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Study Finds Traumatic Brain Injuries From Sports Equipment Affect 6.2 Million U.S. Children

A report published in the American Journal of Preventive Medicine, stated that there is a high incidence rate for traumatic brain injuries related to consumer products. Sports equipment specifically accounted for 12.3% of all consumer product related children’s emergency room visits reported in the U.S. in 2019.

The number of brain injuries due to consumer products rising by 3.6% between 2000 and 2008, a 13.3% jump from 2008 to 2012 and returning just only 2% between 2012 and 2019.

Boys had the highest incident rate of traumatic brain injuries, with 681 per 100,000 people. Girls have also been increasing over time with a similar average annual increase at 5.1%. Boys have seen a decline in cases of equipment-related traumatic brain injury since 2012, while girls initially saw an increase in since 2011.

One quarter of all traumatic brain injuries that led to an emergency department visit by children aged 5 to 18 between 2000 and 2019 occurred in sports and recreation areas. The second most common place was at home. This is followed by schools and then the streets or highways.

They found that 734,967 football injuries occurred to people who went to the emergency room, followed by bicycling (469,285) and basketball (396,613).

Boys aged 11-13 have the highest incidence rate of head injuries, followed by boys aged 14-18, boys aged 5-10, girls aged 14-18, and girls ages 5-10.

Chronic traumatic encephalopathy is caused by repeated head injuries, which can cause memory loss, confusion, depression and dementia; in some cases, it may even result in motor dysfunction.

Tuan D. Le, the lead investigator on the study, said that brain injury prevention efforts have been successful in children’s sports programs, but that more needs to be done because girls need more support.

KEY BACKGROUND

In the 1990s, scientists found that a correlation exists between head injuries and boxers. They called these symptoms punch drunk, and in 1996, Congress passed the TBI Act which authorized funding for public and private programs aimed at mitigating head injuries. The concern has now diversified to various contact sports. In 2014, there were 13 million people who have disabilities caused by brain injuries, including 837 thousand children in the US. Brain injuries in children can cause physical and emotional damage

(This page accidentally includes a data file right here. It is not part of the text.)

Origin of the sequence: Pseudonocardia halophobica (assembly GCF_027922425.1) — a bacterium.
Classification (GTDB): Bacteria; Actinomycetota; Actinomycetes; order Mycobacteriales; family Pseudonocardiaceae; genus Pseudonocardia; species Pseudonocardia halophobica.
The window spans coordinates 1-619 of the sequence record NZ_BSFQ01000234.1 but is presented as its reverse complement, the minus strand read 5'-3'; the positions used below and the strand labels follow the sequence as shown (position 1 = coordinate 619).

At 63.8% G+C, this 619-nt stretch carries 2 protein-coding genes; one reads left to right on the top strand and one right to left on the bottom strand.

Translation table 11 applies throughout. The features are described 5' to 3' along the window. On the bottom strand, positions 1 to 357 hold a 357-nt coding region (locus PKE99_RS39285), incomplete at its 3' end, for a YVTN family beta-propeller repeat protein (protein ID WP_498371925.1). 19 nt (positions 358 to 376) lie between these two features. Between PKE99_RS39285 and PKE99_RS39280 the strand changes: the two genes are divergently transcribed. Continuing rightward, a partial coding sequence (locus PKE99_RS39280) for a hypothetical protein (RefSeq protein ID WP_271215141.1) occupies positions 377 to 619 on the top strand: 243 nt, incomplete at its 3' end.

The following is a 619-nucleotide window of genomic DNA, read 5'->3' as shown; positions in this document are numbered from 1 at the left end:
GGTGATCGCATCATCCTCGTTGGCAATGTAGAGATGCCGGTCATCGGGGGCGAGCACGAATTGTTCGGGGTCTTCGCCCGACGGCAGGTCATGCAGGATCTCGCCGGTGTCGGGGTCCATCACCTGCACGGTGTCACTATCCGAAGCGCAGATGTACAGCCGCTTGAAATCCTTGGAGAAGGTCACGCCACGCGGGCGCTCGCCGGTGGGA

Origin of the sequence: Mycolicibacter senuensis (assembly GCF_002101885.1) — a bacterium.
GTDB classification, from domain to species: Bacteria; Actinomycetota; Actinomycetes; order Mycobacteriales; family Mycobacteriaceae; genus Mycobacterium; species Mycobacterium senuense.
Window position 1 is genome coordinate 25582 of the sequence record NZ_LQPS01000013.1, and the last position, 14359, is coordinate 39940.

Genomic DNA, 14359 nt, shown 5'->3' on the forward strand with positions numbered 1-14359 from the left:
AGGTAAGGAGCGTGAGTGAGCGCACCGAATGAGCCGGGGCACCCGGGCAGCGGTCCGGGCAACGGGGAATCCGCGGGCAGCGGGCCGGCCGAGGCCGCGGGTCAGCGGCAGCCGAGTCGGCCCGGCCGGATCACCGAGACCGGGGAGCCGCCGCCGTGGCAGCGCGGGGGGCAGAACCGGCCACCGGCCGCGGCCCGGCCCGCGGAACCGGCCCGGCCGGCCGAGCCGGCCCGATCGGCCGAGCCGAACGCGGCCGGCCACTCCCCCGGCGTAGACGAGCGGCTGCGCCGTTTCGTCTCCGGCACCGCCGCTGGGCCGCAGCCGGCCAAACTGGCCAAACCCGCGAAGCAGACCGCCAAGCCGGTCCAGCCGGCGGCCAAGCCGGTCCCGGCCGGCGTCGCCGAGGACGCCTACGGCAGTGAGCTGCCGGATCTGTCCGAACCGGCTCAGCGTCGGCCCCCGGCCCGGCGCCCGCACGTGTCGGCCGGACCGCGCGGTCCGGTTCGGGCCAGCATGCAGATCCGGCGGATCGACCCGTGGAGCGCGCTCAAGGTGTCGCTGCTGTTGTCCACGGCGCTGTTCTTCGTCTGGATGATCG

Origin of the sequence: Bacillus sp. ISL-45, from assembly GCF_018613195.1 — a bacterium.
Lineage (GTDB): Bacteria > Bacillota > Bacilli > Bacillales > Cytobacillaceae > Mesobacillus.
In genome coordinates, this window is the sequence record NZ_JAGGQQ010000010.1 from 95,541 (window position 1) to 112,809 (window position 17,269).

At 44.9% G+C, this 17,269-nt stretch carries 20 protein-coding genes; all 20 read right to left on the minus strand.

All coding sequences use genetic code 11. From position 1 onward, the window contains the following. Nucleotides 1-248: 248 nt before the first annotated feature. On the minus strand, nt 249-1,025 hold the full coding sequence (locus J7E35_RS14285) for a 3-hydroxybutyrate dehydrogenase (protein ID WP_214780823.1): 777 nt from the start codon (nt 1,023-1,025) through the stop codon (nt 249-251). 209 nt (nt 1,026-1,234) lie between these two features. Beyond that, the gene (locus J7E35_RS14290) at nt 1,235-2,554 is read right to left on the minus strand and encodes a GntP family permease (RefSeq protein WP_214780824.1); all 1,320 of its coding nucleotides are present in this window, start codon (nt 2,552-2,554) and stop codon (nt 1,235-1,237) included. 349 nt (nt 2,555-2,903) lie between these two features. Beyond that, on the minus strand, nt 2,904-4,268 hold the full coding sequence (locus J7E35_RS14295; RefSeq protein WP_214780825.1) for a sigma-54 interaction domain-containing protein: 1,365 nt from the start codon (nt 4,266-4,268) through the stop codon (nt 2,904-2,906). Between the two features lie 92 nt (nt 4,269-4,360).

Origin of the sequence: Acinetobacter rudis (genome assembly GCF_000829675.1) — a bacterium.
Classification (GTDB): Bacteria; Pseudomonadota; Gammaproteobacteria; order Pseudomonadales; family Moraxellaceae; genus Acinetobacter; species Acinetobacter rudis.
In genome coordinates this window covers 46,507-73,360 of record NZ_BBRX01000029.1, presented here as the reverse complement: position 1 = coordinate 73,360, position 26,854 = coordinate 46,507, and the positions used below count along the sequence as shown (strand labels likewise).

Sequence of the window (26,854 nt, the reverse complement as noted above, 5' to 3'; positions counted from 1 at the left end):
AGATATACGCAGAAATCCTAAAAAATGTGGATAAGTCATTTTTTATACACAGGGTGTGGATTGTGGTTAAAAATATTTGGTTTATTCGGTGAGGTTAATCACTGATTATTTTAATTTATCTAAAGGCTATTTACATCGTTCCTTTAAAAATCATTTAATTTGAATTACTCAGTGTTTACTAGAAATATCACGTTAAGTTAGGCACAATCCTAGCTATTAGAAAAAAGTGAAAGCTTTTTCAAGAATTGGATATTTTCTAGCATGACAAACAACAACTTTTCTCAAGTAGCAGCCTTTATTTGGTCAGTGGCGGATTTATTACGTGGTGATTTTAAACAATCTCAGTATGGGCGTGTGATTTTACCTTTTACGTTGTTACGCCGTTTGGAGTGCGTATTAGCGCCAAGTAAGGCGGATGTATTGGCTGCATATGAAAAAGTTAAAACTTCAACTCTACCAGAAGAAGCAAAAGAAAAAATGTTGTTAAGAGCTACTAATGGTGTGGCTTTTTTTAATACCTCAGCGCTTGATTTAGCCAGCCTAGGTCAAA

Traumatic brain injury is a matter of concern

In the study, Le discusses the difficulty of encouraging children to avoid risky activities while also promoting healthy and fun exercise. He said that children face a difficult balancing act; their recreation must be both healthy and fun. Le also said that inactivity is a serious concern for children.

Increased Awareness

The increase in head injuries was especially apparent from 2008 to 2012, when traumatic brain injury became more prominent and awareness increased. Increased accessibility to CTE screenings led researchers to believe that incidents were not always brought up earlier.

A death of Football Player with long list of Head Induries

A Boston University study found that a professional NFL football player, Demarius Thomas of the Denver Broncos, died from posthumous stage 2 CTE. The research was published on February 1, 2019 and his death fits into a long list of head injuries in the National Football League.

WHAT DO WE KNOW?

A report published Monday found that countries with large outbreaks of the Covid-19 pandemic saw a decrease in children’s physical activity. Youth sports have since rebounded after being put on hold, but it has left a rough two-year asterisk on head injury data.

Related: Women Allowed To Go Topless In Pools In Germany For Gender Equality

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